Future software will become so powerful that the designer will not have to intervene. That would be wonderful, but that may be 20 or 25 years away, so my students can dream of it. Then, they can concentrate on being creative and discovering new things.

The future will bring new design options and challenges. Free-form surfaces lacking rotational symmetry are quite useful in many off-axis optical systems, including the progressive eyeglass lenses used to correct presbyopia. Yet they have been hard to describe mathematically. Now, Greg Forbes of QED Optics has developed new mathematical descriptions that can use orthogonal polynomials to specify any surface shape. That will allow designers to use free-form surfaces in a wider range of applications.

OSA: What changes do you expect in optical testing?

DMH: My PhD thesis in 1965 was on testing aspherical surfaces, and I have worked on them most of my life. They attracted me because they are difficult to test and to make, and the problems are interesting.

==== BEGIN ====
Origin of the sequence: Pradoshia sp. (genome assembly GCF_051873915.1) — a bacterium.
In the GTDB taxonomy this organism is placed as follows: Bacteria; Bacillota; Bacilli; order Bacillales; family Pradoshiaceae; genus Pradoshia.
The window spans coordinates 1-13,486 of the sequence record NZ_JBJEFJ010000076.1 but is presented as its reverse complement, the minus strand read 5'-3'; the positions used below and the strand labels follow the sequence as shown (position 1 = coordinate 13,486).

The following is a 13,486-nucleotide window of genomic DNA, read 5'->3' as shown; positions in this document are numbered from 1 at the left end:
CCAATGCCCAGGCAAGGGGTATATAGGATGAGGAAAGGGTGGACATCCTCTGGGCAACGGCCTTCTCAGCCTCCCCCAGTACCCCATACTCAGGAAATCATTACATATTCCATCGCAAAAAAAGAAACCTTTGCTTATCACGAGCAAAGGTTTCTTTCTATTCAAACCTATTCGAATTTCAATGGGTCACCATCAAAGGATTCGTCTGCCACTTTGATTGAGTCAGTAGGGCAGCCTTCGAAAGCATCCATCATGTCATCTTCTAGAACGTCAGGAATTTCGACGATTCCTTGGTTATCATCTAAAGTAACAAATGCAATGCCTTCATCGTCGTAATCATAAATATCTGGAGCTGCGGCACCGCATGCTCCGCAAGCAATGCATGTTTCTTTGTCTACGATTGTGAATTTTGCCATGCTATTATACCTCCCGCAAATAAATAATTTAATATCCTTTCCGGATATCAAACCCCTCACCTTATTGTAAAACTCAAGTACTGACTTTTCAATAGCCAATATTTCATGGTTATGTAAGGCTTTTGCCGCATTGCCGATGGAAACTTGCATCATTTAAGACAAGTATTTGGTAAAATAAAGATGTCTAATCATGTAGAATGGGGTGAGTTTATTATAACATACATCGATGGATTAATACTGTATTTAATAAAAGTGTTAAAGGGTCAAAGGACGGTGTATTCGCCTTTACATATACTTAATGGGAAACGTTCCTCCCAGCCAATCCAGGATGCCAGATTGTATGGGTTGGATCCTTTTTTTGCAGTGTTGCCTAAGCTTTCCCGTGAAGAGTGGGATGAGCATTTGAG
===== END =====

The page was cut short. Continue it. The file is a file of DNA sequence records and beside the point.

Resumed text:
The development of new instrumentation and tools has brought large advances in optical testing. We will continue seeking more dynamic range to test strongly aspheric surfaces, more sensitivity to increase accuracy, and less sensitivity to external noise.

Currently, more than 100 types of tests are used for aspheric lenses. My students ask me why they should have to learn them all, and want to know which test is "the best." But I tell them there is no such test—you need all those methods to test differently shaped lenses. So, another of my dreams is to have "the test" so powerful that it can be used to examine all aspheric surfaces, I think. It will not be in my lifetime, but I hope my sons may see it.

OSA: How will these improvements in design and testing change what we can do with optics?

DMH: The small cameras used in iPhones are built around tiny aspheric lenses. They are quite impressive and produce wonderful images, but it was impossible to dream of such a camera only 10 years ago.

Aspheric surfaces will become even more common as we continue making great advances in fabricating and testing them. The use of aspheric surfaces can improve the quality and reduce the cost of lenses and optical systems. Aspheric surfaces also will help reduce the number of elements in the lenses.